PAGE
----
As churches send their people into unjust, seemingly irreconcilable places, they do so confidently, holding out the gospel—the only thing that can atone for all injustices and give hope for reconciliation between God and men. Yet this bold act does not come without travail for missionaries and the peoples among whom they serve. Churches who remain intimately connected with their sent ones and deeply involved in their work will also experience the twinge of ongoing blatant injustices in many parts of the world: persecution, ageism, ostracism, extortion, racism, theft, threats, sexism, classism, ethnocentrism and the like.
I believe, however, that these injustices are a greater reward to sending churches than the comfort that might linger otherwise. How does God use “the flames of withering injustice” (King) to promote life in the sending church, and through that life, reconciliation throughout the world? I want to highlight two ways.
God uses the experience of injustice to awaken us to our own prejudices.
We are all prone to blind spots, including the church. Consider the church in Jerusalem in Acts 6. They had pastors. They had the living twelve apostles. They had the searing-hot Word of God only recently removed from the mouth of Jesus himself. Even still, they had to be corrected in their neglect of the Hellenistic widows. Did these things not happen as an example to us, written down for our instruction?
We too can be blind to our vices. We see the world through the lenses of our own language, culture, and worldview. We are ethnocentric by nature, believing the world revolves around our own perspective. We cry out “No fair!” from an innate sense of justice but allow our noble call for justice to be driven askew by self-serving definitions. Even informed by the Scriptures, we sometimes misread the Bible through Western eyes (see Richards and O’Brien).
Similarly, historian Kenneth Scott Latourette paints a picture of the people of God, in both the Old and New Testament, as naturally resisting God’s leadership to cross cultural boundaries. Modern missiologists such as Nik Ripken have acknowledged the same dynamic at play among people groups today. While living overseas, I grieved even strong believers’ indifference, and sometimes hatred, toward neighboring people groups. When I came home, I grieved the occasional church-goer whispering racist comments to me about serving in Africa. Now that I work with refugees, I grieve the disgust that some Christians have for them.
More than I would like to admit, I grieve the same tendencies in myself.
When churches send their people across cultures, it’s a reconciliatory act. But in divine irony, it is active reconciliation ministry that often sheds light on our own remaining prejudices. In East Africa, when I came across the funeral of a man who had been stabbed while trying to break up an argument, I was appalled at them. But when I wanted to choke a taxi driver in an alley just for overcharging me, I was (eventually) appalled at me.
Giving ourselves to contexts where it’s normal to be defamed, groped, harassed, excluded, accused, and distrusted brings out the real us, the ones who don’t naturally do justly, love mercy, or walk humbly with our God. It’s scary how quickly we can blame, hate, and withdraw. But bringing out what normally rests comfortably below the surface, as ugly as it is, can be a tremendous gift to the church.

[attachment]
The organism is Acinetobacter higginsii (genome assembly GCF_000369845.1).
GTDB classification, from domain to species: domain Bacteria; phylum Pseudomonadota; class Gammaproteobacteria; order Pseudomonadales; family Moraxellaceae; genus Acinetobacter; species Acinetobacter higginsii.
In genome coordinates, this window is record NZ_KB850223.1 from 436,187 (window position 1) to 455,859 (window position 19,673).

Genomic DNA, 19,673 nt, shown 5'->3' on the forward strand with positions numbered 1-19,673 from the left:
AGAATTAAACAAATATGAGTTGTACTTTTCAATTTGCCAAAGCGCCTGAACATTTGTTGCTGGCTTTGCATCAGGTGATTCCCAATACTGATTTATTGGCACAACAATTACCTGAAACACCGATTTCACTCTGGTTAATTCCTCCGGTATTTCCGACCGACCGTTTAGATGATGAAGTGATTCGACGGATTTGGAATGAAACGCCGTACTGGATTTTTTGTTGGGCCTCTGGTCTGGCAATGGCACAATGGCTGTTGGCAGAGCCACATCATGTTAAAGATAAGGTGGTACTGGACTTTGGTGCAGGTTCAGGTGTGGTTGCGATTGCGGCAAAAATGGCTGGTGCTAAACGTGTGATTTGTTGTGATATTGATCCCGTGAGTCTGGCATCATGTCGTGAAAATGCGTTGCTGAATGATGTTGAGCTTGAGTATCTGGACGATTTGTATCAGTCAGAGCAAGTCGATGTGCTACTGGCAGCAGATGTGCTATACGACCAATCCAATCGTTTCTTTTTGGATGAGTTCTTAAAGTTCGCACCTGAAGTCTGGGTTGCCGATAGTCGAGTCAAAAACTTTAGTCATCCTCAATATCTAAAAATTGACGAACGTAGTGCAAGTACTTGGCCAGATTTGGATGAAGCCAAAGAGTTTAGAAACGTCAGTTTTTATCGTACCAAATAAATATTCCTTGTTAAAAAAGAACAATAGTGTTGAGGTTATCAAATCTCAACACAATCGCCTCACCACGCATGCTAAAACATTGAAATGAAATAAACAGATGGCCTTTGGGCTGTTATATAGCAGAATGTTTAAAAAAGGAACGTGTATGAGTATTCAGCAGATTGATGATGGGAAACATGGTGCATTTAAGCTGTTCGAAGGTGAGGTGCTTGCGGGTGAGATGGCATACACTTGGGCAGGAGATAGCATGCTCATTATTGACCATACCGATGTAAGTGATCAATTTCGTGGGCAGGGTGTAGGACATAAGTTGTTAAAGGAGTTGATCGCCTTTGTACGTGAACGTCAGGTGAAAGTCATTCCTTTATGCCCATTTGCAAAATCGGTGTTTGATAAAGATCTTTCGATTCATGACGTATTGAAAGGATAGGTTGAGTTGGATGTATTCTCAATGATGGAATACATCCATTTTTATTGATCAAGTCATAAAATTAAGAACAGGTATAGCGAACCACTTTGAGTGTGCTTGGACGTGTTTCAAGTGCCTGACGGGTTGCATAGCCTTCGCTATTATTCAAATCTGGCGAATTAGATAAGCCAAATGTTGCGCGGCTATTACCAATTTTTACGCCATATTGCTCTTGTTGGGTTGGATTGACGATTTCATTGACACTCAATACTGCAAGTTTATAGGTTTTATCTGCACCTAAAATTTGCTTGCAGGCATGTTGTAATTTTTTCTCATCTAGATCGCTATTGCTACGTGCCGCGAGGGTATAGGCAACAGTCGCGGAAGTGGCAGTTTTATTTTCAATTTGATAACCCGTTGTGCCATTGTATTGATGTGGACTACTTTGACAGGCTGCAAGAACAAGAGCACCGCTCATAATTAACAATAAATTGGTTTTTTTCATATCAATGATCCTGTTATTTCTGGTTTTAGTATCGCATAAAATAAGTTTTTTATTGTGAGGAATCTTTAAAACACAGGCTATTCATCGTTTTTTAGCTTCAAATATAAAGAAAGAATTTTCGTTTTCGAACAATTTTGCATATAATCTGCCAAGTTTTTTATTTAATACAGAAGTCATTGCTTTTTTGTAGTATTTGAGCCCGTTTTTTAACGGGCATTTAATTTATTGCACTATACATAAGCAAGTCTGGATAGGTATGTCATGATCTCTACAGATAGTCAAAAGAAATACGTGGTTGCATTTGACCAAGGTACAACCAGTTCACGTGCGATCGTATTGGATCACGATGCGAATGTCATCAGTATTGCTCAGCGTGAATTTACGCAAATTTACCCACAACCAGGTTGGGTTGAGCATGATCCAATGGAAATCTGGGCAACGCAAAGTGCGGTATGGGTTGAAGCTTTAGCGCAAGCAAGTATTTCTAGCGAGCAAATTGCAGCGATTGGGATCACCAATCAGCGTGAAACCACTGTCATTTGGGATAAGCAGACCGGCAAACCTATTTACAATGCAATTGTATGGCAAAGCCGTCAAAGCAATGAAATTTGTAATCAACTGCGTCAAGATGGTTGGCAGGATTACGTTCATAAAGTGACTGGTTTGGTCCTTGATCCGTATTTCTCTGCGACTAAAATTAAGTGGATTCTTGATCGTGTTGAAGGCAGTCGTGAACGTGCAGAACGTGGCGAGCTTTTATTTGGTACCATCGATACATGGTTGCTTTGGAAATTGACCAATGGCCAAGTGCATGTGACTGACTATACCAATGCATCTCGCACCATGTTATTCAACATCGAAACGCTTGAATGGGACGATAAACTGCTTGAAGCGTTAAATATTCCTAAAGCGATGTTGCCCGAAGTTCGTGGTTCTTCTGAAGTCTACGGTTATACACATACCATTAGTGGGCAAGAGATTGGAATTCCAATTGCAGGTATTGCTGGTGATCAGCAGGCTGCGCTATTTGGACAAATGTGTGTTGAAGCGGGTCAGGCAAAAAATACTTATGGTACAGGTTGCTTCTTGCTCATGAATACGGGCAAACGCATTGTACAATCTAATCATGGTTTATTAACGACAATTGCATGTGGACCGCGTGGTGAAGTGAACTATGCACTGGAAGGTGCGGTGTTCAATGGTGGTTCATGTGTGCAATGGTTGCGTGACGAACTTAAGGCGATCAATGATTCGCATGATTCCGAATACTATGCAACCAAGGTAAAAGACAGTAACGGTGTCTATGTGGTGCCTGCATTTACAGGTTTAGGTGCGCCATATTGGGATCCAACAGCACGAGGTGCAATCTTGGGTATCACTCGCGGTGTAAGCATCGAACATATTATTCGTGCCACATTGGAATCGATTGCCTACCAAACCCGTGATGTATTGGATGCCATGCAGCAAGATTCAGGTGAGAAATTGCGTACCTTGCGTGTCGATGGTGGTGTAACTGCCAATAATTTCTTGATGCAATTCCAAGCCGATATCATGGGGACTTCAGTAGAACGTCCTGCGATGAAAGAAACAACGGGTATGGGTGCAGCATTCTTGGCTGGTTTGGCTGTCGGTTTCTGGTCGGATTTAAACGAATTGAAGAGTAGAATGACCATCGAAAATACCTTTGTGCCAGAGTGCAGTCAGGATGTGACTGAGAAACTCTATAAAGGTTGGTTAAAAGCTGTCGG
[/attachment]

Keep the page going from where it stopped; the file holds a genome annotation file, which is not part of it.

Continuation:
God reveals our prejudices to kindly lead us to brokenness, repentance, and true reconciliation.
Jesus said in Mark 2:17, “It is not the healthy who need a doctor, but the sick. I have come not to call the righteous, but sinners.” This is why it can be a good thing for churches to experience injustice and acknowledge their own prejudice. It illustrates the ongoing need for a Savior. The twinkle in the eye of the church is not that we’ve got everything together, but that we don’t. Realizing that, owning that, is a remarkable step toward ministering reconciliation.
In Western highly-literate fashion, Cornelius Plantinga, Jr. encourages preachers to read more widely for the sake of relating to more people (37–39). Take in The Grapes of Wrath and you’ll be ready to convey deep poetic empathy to people experiencing injustice just like the forlorn Okies. And while this has value, perhaps what sending churches have best to offer hurting people both locally and globally isn’t just saying, “We sure know how you feel.” The commitment it takes to send people into places rotten with injustice will allow you to “weep with those who weep” (Rom. 12:15), not simply because you’ve tasted injustice, but because you know how it so easily entangles your own soul.
This is the notion we see in Paul’s definitive words about reconciliation: “All this is from God, who through Christ reconciled us to himself and gave us the ministry of reconciliation” (2 Cor. 5:18). Long before the apostles were wielding any reconciliatory skills, they were themselves reconciled to God through Christ. Insert here: jaw-gaping Thomas swallowing his doubt (John 20:26–28), sea- and tear-soaked Peter being reinstated (John 21:15–19), and cowering Saul relieved of scales from his eyes (Acts 9:17–19). Brokenness was their badge (2 Cor. 12:5–10). And that badge of death revealed the life of Jesus (2 Cor. 4:7–12).
Granted, sending one missionary may not affect the entire culture of a church, though it certainly could. Yet sending out every member with missionary vision and skills to their homes, neighborhoods, classrooms, and cubicles is going to have repercussions. Imagine the effect of your church being reminded of their own need for reconciliation as they minister it to others. From this river of living water, they “will not be satisfied until justice rolls down like water and righteousness like a mighty stream” (King).